Sunday, July 4, 2010

Independence Day

A year ago I was in Mexico playing music at a cafe. Today I'm sweating through the sheets in New England. What does it all mean? I'm convinced Americans are gasoline junkies. Gasoline and food. It's an addictive society and we're all supposed to walk the fine line of responsible abuse. Most of the younger crowd in Mexico did speed in one form or another. I did not but the heat and small food budget made me lose weight so everyone thought I was a wasted crank fiend. (Ranting about Hannah Montana being the anti-Christ didn't help.) And when I defended myself (sounding like a true junkie) they wondered why I wasn't doing speed. I couldn't win either way. And everyone drank beer after beer. I'm a contrary person because if the mob is doing it then I'm suspicious (since the media controls the mob and Rupert Murdoch controls the media...)
I arrive at decisions slower than anyone I've met except the deranged schizophrenics I met on the street in Santa Cruz. I'm slow because if you habitually examine a choice from all angles then it multiplies all the angles until you've got more angles than time. But it's important, I think, to study the options. Lately, I'm thinking about finding a farm in South America and becoming a pack animal. Portsmouth is becoming this overrun concrete jungle before my eyes. It's not changing by consensus, but by an invisible public opinion or deference to progress. No one really knows how we have two gigantic convention halls back to back where there used to be a supermarket. I can't remember what was at the Marriot location. I really can't even though there was a day when the Market Street Extension didn't exist. We used to drive to Newington on Maplewood Ave. There was no other way.

Consequences. People who do remarkable things (good or bad) proceed bravely and radically, without fear of consequence. If you want to control the fate of man, make news, then you have to put all the sails up, throw all the dead weight overboard and go. The process of refining silicon into solar panels is the result of recklessness. In this case, the recklessness paid off. In other situations like the Hudson River, the Meadowlands of New Jersey, the Gulf of Mexico, it didn't pay off. Recklessness sort of requires you ignore any environmental consequences. The end (solar power) is justified by the means (processing silicon with unpredictable results)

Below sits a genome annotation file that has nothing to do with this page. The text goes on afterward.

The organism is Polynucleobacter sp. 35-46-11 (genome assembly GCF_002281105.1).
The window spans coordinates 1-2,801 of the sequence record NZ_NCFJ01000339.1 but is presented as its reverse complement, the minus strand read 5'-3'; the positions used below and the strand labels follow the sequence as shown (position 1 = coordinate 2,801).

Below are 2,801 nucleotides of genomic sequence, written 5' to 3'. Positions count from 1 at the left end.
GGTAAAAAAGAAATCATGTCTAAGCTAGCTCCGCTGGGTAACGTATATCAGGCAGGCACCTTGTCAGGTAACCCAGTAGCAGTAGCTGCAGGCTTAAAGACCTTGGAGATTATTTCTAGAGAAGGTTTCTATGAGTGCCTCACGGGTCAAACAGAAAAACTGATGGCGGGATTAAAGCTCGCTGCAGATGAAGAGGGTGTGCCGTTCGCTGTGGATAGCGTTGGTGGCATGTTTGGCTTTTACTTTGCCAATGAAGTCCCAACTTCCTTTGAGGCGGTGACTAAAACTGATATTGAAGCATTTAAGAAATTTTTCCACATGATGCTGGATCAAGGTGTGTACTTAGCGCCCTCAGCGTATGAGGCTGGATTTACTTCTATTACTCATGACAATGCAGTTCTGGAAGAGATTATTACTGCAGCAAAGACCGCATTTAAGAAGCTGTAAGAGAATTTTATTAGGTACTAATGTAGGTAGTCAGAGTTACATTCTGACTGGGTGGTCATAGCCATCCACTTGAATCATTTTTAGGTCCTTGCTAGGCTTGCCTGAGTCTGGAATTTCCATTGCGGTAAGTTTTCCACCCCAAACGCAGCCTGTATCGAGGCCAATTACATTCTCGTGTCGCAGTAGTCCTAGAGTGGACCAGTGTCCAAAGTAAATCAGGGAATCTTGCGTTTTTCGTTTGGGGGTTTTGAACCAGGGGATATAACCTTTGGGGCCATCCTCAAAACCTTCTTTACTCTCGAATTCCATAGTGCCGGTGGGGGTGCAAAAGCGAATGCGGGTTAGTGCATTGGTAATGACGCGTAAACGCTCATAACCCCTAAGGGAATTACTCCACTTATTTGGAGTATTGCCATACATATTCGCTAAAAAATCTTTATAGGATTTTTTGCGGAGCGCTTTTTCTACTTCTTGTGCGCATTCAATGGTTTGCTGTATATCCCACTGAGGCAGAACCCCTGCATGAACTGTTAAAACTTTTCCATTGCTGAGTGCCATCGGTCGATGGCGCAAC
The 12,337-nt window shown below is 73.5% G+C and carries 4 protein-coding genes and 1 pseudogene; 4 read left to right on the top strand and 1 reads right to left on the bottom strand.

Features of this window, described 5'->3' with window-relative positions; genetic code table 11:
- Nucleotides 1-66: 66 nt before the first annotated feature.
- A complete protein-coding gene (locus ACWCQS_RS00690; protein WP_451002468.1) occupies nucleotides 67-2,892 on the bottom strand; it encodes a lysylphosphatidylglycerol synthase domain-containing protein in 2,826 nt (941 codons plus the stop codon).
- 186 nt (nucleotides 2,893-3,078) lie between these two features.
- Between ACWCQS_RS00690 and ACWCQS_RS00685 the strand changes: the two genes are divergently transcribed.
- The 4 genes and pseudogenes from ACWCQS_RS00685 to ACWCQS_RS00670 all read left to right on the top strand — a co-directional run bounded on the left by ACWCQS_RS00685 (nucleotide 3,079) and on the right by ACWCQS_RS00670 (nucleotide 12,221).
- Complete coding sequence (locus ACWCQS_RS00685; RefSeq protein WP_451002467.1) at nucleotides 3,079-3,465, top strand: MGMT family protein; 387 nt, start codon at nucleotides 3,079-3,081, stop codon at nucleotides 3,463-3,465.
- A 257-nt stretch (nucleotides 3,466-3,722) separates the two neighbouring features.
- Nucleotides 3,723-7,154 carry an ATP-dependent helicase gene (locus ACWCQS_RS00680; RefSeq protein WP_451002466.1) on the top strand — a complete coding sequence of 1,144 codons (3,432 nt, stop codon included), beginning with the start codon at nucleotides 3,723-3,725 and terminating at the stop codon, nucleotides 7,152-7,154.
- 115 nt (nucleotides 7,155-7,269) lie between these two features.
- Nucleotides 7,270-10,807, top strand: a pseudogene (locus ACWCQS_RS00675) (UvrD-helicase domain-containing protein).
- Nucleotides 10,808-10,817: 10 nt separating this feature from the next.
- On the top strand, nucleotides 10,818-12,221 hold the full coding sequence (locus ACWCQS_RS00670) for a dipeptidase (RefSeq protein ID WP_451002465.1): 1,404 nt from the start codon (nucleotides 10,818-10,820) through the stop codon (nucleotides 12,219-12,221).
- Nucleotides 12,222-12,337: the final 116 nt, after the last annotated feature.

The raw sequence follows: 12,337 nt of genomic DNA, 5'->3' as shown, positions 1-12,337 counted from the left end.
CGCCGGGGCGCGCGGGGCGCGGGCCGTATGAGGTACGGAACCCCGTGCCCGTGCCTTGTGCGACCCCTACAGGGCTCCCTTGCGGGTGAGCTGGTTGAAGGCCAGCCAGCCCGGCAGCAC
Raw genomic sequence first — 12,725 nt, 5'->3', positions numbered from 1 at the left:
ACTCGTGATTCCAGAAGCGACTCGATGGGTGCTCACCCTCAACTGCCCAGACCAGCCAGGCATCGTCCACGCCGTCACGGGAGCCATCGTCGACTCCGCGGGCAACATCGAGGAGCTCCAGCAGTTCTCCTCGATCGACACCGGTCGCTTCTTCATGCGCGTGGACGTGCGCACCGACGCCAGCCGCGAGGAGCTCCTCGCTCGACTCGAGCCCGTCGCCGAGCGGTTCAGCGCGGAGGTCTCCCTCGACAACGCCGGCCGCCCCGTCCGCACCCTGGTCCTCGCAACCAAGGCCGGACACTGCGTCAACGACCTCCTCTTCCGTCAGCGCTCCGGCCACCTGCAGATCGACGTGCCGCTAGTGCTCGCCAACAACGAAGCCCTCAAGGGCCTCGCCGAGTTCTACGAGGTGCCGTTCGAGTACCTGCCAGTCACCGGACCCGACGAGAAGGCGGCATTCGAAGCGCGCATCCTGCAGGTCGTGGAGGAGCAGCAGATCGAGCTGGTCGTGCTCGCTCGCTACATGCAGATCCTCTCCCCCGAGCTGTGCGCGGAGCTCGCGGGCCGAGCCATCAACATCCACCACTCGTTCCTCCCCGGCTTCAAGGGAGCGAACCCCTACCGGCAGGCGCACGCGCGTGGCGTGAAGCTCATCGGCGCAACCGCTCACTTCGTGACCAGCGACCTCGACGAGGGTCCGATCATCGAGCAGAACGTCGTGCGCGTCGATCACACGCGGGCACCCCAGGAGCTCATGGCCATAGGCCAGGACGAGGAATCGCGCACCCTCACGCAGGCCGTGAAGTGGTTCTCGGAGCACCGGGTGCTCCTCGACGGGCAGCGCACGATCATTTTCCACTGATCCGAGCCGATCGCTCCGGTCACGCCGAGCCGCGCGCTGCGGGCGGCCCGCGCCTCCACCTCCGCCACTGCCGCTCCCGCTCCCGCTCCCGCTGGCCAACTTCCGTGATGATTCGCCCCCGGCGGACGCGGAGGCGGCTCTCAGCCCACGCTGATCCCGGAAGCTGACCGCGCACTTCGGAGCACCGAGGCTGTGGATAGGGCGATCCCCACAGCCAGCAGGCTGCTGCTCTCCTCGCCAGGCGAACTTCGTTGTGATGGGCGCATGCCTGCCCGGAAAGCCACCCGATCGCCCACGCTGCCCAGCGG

That's what America means to me today. Recklessness in the face of an unforgiving environment. I know that I was born under a lucky star when I have no worries about an animal carrying me off in the night. When was the last time a bobcat walked around Boston?

Yes, the native Americans had come to terms with their habitat but did they have wireless internet? No. And that invention was the latest in a series of reckless achievements for America. It's safe to say that nothing is going to change that because there will always be an excuse to experiment and go forth recklessly into the unknown. Maybe we will cause the next ice age by melting the ice caps and thus lowering the temperature of the earth. And that will be a good excuse to investigate arctic lifestyles. Can I grow tomatoes in the snow? How can we live better considering the circumstances. That's the driving question Americans have asked for 240 years. For the first time in history the government/church not only didn't hinder the inventor, but they encouraged his efforts. How comfortably can we live? It turns out we can live very comfortably and it also turns out that living comfortably is totally isolated from living well. Maybe you are comfortable and maybe you are living well but the two aren't related. Yes, Sony and IBM will tell you they are permanently connected but that's just their marketing team talking. I suspect that comparatively there are still the same number of reasons to be happy or unhappy as there were in 800 B.C.
This is our time and so we think we've got it so much better than the 800 B.C. folks. But I promise you they were thinking the same thing about people who lived in 3000 B.C.
"Man, can you believe people lived without fire?"
"No, I can't. It must've sucked."

Did it suck? No way. It was their time and they were probably proud of the leather bags they made. The ruins in Egypt are proof those folks were proud to be alive. A dog has almost no memory. You take a dog into the woods and the animal thinks it's never going to return to the house. Is it suddenly miserable?

So, this is our time, our time in America. Wires cross the sky to carry information and that's just the beginning. Yes, we are a reckless people and will leap before we do a safety check. I think that's how things are accomplished. Looked at from high above the earth we probably look like we're ungoverned, unruly and dangerously independent, which is exactly what we wanted back in 1776. We were the rogue nation at one time and it worked out pretty good. Maybe we should take a lesson from ourselves and let other countries alone.
Happy independence day.
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Man in the Van by Oggy Bleacher is licensed under a Creative Commons Attribution-NonCommercial 3.0 Unported License.